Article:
Teachers, childcare workers and doctors unions have reacted furiously to the €16,288 super junior ministers' pay hike while workers suffer a salary "inequality" in the pandemic.
The top-up pay for super juniors, who already earn €124,000, has caused huge anger among thousands of workers who are on different salary scales to their colleagues following pay cuts introduced during the last recession.
Yesterday, Finance Minister Paschal Donohoe said he understood the "great annoyance and anger" over the Cabinet's decision to sign off on the pay increase for three super junior ministers.
Mr Donohoe said that while he could "absolutely understand the anger that this is causing for some", the decision should be "placed in the context" of a number of measures announced under the Government's stimulus plan last week.
The minister's comments come after the Dáil on Friday voted for legislation for the ministerial salary of three junior ministers that sit at Cabinet to increase by €16,288.
Fianna Fáil's Jack Chambers and Fine Gael's Hildegarde Naughton will now get €151,000 annually, while Green Party Senator Pippa Hackett, a junior minister in the Department of Agriculture, will receive €123,186.
The Government said the legislation was enacted to ensure all ministers of State who sit at Cabinet awee paid equally.
John MacGabhann, general secretary of the Teachers' Union of Ireland (TUI), said members suffered pay inequality for years but the Government had refused to increase the pay for new teachers.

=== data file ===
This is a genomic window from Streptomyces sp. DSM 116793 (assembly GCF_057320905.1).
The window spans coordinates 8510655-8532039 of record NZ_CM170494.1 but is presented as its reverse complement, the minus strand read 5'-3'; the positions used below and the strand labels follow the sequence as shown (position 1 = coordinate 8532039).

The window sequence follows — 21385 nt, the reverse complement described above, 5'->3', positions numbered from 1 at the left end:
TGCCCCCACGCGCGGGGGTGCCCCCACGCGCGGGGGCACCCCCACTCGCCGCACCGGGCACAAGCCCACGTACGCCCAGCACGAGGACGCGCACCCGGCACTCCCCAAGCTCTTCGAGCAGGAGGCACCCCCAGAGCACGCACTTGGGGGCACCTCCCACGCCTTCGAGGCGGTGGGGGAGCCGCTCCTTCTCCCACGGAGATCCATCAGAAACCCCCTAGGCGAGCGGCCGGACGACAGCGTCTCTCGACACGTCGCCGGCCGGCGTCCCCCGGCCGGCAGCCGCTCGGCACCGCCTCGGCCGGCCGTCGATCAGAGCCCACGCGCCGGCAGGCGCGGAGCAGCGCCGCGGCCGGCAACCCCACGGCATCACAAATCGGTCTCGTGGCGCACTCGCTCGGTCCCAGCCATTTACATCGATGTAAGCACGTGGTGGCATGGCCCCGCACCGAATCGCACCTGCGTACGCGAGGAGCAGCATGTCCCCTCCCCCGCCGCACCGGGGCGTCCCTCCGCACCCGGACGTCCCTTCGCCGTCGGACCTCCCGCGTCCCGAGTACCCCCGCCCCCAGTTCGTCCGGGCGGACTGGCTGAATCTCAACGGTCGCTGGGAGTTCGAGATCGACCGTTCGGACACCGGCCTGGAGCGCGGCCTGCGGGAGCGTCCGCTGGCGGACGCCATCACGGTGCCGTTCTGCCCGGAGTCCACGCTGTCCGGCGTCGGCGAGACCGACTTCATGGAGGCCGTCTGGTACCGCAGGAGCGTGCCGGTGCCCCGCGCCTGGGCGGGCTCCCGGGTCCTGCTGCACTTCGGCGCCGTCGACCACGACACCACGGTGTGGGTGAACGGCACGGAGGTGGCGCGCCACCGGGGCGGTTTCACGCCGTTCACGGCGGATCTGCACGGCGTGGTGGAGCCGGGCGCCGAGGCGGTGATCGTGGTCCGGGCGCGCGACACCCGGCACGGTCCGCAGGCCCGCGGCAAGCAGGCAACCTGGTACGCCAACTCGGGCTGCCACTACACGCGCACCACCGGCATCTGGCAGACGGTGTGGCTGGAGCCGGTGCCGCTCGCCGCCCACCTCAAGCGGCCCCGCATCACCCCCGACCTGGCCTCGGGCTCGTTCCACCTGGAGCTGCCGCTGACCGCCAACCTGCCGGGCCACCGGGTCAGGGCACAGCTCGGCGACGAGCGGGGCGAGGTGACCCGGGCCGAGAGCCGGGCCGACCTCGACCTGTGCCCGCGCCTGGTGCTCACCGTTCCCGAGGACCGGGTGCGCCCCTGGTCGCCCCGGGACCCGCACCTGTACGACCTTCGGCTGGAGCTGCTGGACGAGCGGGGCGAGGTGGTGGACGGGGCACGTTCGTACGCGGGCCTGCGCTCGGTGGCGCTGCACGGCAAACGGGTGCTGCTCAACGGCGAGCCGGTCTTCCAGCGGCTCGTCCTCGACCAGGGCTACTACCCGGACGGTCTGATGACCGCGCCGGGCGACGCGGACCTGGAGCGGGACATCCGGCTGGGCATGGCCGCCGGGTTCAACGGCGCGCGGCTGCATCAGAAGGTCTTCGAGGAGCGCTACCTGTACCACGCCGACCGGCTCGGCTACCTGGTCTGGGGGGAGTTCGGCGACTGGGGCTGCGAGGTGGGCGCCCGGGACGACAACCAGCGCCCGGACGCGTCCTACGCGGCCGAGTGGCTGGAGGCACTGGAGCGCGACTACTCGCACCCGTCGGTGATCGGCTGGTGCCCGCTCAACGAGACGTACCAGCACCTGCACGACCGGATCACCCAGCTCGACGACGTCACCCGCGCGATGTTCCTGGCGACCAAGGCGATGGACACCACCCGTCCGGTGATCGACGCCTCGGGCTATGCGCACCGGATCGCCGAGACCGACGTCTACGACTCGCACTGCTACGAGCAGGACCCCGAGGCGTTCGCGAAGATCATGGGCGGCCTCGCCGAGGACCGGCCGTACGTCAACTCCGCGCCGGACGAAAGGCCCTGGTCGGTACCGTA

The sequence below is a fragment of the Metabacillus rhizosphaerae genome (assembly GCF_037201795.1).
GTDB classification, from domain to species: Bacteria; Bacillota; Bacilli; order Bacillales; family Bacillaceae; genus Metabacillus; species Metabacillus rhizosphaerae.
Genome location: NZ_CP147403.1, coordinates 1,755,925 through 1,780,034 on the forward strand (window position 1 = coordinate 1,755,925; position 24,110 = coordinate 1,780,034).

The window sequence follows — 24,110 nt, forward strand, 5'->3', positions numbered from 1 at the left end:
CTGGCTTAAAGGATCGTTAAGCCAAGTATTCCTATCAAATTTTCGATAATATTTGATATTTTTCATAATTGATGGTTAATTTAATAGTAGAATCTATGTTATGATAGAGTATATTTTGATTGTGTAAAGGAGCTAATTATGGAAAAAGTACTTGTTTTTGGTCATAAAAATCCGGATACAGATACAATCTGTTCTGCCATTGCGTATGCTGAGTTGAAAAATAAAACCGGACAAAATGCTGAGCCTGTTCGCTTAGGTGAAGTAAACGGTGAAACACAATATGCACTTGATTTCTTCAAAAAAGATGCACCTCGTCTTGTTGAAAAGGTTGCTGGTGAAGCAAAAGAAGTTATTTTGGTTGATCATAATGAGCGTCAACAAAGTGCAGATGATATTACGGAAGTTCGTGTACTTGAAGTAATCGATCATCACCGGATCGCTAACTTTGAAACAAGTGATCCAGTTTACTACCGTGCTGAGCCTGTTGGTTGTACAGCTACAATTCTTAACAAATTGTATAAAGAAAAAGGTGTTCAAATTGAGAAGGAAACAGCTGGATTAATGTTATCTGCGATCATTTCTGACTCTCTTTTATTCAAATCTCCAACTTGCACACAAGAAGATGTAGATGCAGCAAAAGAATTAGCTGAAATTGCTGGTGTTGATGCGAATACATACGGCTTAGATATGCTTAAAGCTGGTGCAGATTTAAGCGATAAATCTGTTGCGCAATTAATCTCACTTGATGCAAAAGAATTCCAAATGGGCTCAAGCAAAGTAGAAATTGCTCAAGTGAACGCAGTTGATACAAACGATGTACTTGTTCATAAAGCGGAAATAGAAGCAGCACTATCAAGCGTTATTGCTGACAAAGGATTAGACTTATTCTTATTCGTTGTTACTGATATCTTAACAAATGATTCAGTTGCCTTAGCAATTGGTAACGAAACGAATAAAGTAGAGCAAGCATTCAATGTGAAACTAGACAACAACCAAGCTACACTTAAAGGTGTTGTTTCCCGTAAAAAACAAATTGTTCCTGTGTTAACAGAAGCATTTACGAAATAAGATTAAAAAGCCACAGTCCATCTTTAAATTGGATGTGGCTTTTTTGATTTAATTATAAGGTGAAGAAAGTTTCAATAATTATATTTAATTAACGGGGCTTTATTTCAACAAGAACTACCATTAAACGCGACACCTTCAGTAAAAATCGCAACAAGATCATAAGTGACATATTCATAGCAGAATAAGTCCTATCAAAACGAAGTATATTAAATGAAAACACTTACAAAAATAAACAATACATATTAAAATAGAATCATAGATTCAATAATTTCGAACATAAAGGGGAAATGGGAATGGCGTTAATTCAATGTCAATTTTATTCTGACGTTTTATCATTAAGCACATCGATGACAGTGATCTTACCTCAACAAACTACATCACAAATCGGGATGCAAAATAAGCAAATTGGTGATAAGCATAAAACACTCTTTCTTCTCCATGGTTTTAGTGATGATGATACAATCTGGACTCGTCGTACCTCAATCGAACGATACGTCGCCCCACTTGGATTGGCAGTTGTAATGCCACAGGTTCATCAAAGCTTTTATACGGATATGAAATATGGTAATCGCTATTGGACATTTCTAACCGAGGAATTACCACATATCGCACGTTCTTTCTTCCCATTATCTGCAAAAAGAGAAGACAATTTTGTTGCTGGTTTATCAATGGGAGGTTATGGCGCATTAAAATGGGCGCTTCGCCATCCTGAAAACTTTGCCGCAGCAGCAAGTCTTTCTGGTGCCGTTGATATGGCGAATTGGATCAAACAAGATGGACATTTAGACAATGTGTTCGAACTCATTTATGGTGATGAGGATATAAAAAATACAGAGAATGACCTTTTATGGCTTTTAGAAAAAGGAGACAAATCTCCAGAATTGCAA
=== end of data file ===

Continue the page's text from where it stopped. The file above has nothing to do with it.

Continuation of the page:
"We've been looking for pay equality for teachers, for those recruited since 2011 and it still hasn't been conceded.
"It's remarkable how quickly the concession has been made for junior ministers when consecutive governments have been unable to, or have been unwilling to end pay inequality in other sectors."
Darragh O'Connor, head of strategic organising and campaigns for Siptu, said: "Childcare workers have been suffering pay cuts.
"They're incredibly disappointed that despite millions being spent by the Government, junior ministers are getting pay increases, yet they're below the living wage and facing pay cuts on top of that.
"Childcare workers feel incredibly let down. Frontline workers are struggling to make ends meet.
"I don't think it's a coincidence we have a sector that's 98pc female and the vast majority are under the living wage and struggling.
"Yet those who make the big decisions are well able to reward themselves."
The Irish Medical Organisation (IMO) said it strongly criticised the Government for passing legislation last week to facilitate pay increases for the three newly appointed ministers of state.
The IMO said the fact the legislation was passed within weeks of the formation of the new Government had "shocked" many consultants in hospitals who continue to earn more than 30pc less than their colleagues purely based on the date of their employment. The pay disparity was introduced by the government in 2012.
Professor Matthew Sadlier, of the IMO consultant committee, said: "The new Government doesn't want people in the same super junior roles earning different salaries, yet they're quite happy to oversee exactly the same injustice amongst hospital consultants.
"This type of hypocrisy poisons the morale of hospital consultants and is directly linked to the recruitment and retention crisis which has left over 500 consultant posts vacant.
"It is telling the Government priority is to pay some ministers more while healthcare workers get a round of applause."
Leo Varadkar seemed upset by the mere suggestion the €16,288 super junior minister top-up the Government rushed through the Dáil before its six-week summer holiday would seem unfair on those still dealing with the devastating impacts of the coronavirus.